Parliament backs medical device reforms but process reveals lack of clarity

Latest News

The parliament has endorsed a significant escalation of powers that will allow the federal government and its officials to impose changes to the framework for the private funding of medical devices.

The Senate has backed three Bills that follow several years of discussions on reforming the Prostheses List (PL). Yet only after extensive questioning from shadow health minister Senator Anne Ruston. In response to questions from Senator Ruston, finance minister Senator Katy Gallagher acknowledged that the Bills provide a 'framework' with powers that will then be exercised through legislative instruments.

The Coalition backed the Bills but Senator Ruston expressed "disappointment" over what she described as a lack of transparency regarding their implementation.

According to the explanatory memorandum, which describes the legal intent of the Bills, "The practical effect of these amendments is to clarify that set benefits are only payable for medical devices or human tissue products that meet these definitions (in addition to other criteria which will be set out in the legislative instrument)."

In effect, the government has given itself the power to amend the definition of a medical device based on any "other criteria" that it deems to be appropriate at any time in the future.

It represents a profound change to the decision-making framework for the private funding of medical devices.

The legislation, which has not been scrutinised through an inquiry by a parliamentary committee, will now be implemented through delegated powers and legislative instruments.

In effect, legislating significant powers that are then implemented through legislative instruments is the same model used for the new PBS pricing framework.

The medical device sector, led by the Medical Technology Association of Australia, opposed the Bills but did not back an inquiry by a parliamentary committee.

The government did offer a last-minute change to address some concerns about the extensive nature of these new powers. It proposed an amendment to incorporate 'matters' that will need to be considered in the exercise of the powers but only when it relates to unpaid cost-recovery fees.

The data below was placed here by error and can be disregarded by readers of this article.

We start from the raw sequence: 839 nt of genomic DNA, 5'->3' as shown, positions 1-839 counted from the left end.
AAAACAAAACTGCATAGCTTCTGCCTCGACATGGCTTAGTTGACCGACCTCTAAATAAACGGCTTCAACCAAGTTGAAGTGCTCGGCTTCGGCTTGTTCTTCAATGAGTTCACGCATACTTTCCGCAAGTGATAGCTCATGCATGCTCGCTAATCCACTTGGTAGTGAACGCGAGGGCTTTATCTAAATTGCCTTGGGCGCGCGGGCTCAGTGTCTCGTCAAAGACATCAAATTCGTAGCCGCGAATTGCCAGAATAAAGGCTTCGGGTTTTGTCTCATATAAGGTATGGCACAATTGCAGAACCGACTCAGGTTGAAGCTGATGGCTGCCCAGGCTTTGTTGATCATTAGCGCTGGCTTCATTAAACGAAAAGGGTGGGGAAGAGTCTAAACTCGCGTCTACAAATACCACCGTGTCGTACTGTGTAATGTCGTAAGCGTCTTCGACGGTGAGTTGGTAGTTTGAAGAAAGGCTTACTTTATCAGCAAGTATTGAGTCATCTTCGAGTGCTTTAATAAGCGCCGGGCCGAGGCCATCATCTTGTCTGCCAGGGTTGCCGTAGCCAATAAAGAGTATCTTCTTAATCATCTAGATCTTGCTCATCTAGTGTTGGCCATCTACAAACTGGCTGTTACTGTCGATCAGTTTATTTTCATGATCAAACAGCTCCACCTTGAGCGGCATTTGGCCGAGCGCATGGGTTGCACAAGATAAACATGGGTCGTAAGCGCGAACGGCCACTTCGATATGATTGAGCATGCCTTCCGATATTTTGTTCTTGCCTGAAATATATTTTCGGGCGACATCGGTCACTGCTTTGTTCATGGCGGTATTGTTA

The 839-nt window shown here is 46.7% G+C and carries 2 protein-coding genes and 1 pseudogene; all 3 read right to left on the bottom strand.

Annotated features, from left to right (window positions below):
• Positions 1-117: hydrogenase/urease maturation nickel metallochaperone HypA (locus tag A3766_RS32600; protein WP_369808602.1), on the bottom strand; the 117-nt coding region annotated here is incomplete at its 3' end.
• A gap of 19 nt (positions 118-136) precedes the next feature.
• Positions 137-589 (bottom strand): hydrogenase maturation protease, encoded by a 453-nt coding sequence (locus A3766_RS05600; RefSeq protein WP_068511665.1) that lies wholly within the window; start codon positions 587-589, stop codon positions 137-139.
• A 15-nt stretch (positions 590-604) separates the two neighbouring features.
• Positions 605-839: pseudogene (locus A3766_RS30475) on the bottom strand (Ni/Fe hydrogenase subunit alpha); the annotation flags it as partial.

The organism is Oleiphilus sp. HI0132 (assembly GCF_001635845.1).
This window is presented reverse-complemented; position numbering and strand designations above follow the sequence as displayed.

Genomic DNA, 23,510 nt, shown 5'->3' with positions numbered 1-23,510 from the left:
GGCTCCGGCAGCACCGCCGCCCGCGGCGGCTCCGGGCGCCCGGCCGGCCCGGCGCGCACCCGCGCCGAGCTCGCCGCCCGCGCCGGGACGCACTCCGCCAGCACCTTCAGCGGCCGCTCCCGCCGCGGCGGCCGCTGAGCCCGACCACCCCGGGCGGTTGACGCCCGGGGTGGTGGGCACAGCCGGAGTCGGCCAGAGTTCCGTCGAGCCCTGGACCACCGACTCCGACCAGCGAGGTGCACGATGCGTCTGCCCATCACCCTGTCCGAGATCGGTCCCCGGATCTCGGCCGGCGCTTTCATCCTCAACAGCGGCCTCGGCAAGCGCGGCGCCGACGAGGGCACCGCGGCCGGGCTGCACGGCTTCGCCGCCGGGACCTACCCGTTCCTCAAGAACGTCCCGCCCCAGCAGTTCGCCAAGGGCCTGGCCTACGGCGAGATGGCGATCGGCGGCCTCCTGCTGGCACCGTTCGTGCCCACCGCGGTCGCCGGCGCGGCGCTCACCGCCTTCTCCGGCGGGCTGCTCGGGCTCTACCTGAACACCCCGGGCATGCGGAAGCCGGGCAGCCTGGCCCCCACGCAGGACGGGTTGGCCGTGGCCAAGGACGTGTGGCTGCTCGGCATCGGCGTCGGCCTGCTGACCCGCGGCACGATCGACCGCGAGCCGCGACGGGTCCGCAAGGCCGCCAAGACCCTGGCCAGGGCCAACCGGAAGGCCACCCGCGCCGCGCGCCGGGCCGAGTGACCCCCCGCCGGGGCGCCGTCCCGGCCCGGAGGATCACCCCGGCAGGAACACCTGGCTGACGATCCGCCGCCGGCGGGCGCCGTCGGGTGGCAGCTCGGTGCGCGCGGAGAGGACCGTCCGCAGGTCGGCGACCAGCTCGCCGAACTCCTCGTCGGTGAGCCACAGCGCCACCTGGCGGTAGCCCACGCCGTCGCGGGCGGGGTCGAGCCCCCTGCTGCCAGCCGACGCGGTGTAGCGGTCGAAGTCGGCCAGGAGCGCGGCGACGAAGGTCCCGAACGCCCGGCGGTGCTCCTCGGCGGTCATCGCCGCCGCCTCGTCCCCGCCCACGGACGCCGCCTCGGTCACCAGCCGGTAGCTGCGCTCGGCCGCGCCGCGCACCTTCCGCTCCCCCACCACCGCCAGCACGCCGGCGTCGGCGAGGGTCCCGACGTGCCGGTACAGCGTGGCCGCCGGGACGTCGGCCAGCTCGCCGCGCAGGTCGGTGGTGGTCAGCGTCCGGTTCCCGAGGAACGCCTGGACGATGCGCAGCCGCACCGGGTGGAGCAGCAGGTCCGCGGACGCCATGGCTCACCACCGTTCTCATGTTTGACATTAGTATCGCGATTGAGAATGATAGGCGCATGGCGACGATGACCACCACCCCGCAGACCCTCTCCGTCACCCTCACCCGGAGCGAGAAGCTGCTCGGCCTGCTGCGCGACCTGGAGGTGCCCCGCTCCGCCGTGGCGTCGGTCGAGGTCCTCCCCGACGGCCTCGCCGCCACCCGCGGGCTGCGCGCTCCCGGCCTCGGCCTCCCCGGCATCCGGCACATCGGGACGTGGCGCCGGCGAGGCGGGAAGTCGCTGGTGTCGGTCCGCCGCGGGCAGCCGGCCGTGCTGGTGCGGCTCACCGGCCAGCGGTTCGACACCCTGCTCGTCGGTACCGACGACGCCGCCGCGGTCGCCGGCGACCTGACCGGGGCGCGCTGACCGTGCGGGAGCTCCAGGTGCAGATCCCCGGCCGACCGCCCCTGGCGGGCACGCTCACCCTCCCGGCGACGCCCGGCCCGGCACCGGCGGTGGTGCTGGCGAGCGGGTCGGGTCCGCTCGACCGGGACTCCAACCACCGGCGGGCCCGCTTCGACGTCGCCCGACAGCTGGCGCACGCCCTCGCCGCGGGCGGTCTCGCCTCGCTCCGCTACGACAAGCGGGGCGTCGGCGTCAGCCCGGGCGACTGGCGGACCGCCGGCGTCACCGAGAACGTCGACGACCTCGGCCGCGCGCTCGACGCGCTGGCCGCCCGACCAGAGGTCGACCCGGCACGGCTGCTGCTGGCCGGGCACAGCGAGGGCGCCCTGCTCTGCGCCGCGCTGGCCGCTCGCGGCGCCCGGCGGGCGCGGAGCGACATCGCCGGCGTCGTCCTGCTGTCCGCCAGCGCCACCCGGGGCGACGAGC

The minister, or more likely their delegate, will have to consider whether the removal of a medical device from the PL or the refusal to complete a cost-recovered process, both in response to unpaid fees, "would be detrimental to the interests of insured persons" or limit the "professional freedom" of clinicians.

It is a very limited concession that does not in any way inhibit the government's new power to define and vary what medical devices qualify to be listed on the PL.

The amendment is more likely a response to input from the Senate Standing Committee for the Scrutiny of Bills that recently wrote to health minister Mark Butler asking that he limit the "breadth" of power they grant to the government.

"The committee expects that the inclusion of broad discretionary powers should be justified in the explanatory memorandum and that guidance in relation to the exercise of the power should be included within the primary legislation," it said.

The government's acceptance of the proposed amendments is evidence of what happens when Senate committees are given the opportunity to scrutinise Bills.

The Senate did not back amendments proposed by the Greens and independent Senator David Pocock.

The amendment proposed by the Greens criticised the major parties over donations received by private health insurers and pharmaceutical companies.

"The major parties received nearly $2 million from private health insurers and pharmaceutical companies in their party annual returns for the 2021- 22 financial year," said the defeated amendment.